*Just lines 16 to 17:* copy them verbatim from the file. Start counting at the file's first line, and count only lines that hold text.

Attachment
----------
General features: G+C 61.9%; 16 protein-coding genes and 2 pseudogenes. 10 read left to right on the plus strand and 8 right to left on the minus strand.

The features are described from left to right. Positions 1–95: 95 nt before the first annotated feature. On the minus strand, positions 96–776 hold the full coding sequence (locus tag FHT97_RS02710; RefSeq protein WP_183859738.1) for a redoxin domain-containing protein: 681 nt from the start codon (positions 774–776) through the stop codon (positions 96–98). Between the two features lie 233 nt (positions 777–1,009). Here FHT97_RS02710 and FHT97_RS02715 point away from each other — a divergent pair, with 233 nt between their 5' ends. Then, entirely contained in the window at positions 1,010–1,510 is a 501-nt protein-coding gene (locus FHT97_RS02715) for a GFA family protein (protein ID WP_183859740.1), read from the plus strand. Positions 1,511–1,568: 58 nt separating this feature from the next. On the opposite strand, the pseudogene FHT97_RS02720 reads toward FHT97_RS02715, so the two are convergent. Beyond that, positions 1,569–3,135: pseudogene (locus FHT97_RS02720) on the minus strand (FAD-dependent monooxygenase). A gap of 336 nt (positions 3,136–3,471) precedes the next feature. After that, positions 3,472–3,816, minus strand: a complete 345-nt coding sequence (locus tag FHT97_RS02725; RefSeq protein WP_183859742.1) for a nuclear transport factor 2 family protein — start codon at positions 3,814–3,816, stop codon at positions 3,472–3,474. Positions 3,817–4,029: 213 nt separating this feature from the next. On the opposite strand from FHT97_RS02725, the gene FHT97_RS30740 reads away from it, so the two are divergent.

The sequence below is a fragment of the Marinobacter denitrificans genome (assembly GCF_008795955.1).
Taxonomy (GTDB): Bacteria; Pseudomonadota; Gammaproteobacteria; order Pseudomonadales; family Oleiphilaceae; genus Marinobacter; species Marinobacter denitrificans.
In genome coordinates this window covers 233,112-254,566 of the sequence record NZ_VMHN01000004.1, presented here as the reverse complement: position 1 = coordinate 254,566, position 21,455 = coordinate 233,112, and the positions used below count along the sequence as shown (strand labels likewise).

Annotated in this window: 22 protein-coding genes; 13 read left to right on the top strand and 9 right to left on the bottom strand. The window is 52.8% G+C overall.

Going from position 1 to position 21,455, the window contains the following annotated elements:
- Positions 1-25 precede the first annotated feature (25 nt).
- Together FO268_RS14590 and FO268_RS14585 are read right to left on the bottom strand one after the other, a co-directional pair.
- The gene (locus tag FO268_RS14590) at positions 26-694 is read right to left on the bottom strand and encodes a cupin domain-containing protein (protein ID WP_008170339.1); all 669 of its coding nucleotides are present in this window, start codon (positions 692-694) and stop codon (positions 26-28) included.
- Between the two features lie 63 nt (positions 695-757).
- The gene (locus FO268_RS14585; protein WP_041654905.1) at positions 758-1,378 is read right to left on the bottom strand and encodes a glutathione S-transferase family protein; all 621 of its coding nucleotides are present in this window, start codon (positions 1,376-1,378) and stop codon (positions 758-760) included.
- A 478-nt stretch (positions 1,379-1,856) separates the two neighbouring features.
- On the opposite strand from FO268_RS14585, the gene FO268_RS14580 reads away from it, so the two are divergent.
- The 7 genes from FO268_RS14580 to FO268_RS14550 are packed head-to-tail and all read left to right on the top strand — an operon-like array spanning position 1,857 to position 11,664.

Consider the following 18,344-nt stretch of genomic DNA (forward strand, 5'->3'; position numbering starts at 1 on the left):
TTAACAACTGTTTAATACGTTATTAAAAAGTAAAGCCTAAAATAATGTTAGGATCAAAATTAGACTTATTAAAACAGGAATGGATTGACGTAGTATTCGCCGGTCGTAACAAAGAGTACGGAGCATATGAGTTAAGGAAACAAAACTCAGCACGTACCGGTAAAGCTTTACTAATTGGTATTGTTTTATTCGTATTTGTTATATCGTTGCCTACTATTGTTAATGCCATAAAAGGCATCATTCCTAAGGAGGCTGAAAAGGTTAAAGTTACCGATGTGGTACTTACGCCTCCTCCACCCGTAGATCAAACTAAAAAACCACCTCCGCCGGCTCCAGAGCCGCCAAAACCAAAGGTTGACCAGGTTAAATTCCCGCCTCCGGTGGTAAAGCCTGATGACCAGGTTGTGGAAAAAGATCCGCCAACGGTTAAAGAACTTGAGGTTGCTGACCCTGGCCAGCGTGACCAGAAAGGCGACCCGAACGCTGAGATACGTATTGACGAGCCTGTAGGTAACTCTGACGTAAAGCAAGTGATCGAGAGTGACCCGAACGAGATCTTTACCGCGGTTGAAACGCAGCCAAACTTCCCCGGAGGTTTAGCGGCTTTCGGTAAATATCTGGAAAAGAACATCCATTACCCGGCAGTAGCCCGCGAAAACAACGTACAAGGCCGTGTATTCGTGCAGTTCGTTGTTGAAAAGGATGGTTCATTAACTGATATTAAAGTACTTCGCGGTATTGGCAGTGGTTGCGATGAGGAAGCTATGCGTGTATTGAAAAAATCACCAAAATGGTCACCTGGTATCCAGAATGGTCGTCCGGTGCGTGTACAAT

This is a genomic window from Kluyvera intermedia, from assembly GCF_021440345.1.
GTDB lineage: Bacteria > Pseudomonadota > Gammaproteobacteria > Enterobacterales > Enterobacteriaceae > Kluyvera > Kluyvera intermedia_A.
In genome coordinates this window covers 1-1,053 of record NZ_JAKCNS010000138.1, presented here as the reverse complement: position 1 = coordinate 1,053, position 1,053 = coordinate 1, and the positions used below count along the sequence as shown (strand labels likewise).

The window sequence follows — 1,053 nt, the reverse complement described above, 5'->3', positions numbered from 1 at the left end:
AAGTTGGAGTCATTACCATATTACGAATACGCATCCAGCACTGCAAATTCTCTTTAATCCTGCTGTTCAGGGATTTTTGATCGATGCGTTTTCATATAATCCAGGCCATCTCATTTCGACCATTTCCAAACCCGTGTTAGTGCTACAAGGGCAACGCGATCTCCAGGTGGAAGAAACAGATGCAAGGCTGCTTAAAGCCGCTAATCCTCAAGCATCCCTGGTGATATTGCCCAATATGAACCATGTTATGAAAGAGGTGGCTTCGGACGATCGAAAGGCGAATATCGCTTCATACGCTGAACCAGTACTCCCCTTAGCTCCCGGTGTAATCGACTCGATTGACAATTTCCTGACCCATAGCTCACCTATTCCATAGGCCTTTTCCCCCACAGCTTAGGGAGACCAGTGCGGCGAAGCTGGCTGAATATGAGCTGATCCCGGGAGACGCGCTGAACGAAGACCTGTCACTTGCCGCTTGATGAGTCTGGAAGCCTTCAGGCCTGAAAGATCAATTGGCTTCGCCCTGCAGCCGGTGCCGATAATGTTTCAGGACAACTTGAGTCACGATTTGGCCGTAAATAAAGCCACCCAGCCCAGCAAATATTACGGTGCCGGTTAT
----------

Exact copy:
Consider the following 18,344-nt stretch of genomic DNA (forward strand, 5'->3'; position numbering starts at 1 on the left):
TTAACAACTGTTTAATACGTTATTAAAAAGTAAAGCCTAAAATAATGTTAGGATCAAAATTAGACTTATTAAAACAGGAATGGATTGACGTAGTATTCGCCGGTCGTAACAAAGAGTACGGAGCATATGAGTTAAGGAAACAAAACTCAGCACGTACCGGTAAAGCTTTACTAATTGGTATTGTTTTATTCGTATTTGTTATATCGTTGCCTACTATTGTTAATGCCATAAAAGGCATCATTCCTAAGGAGGCTGAAAAGGTTAAAGTTACCGATGTGGTACTTACGCCTCCTCCACCCGTAGATCAAACTAAAAAACCACCTCCGCCGGCTCCAGAGCCGCCAAAACCAAAGGTTGACCAGGTTAAATTCCCGCCTCCGGTGGTAAAGCCTGATGACCAGGTTGTGGAAAAAGATCCGCCAACGGTTAAAGAACTTGAGGTTGCTGACCCTGGCCAGCGTGACCAGAAAGGCGACCCGAACGCTGAGATACGTATTGACGAGCCTGTAGGTAACTCTGACGTAAAGCAAGTGATCGAGAGTGACCCGAACGAGATCTTTACCGCGGTTGAAACGCAGCCAAACTTCCCCGGAGGTTTAGCGGCTTTCGGTAAATATCTGGAAAAGAACATCCATTACCCGGCAGTAGCCCGCGAAAACAACGTACAAGGCCGTGTATTCGTGCAGTTCGTTGTTGAAAAGGATGGTTCATTAACTGATATTAAAGTACTTCGCGGTATTGGCAGTGGTTGCGATGAGGAAGCTATGCGTGTATTGAAAAAATCACCAAAATGGTCACCTGGTATCCAGAATGGTCGTCCGGTGCGTGTACAAT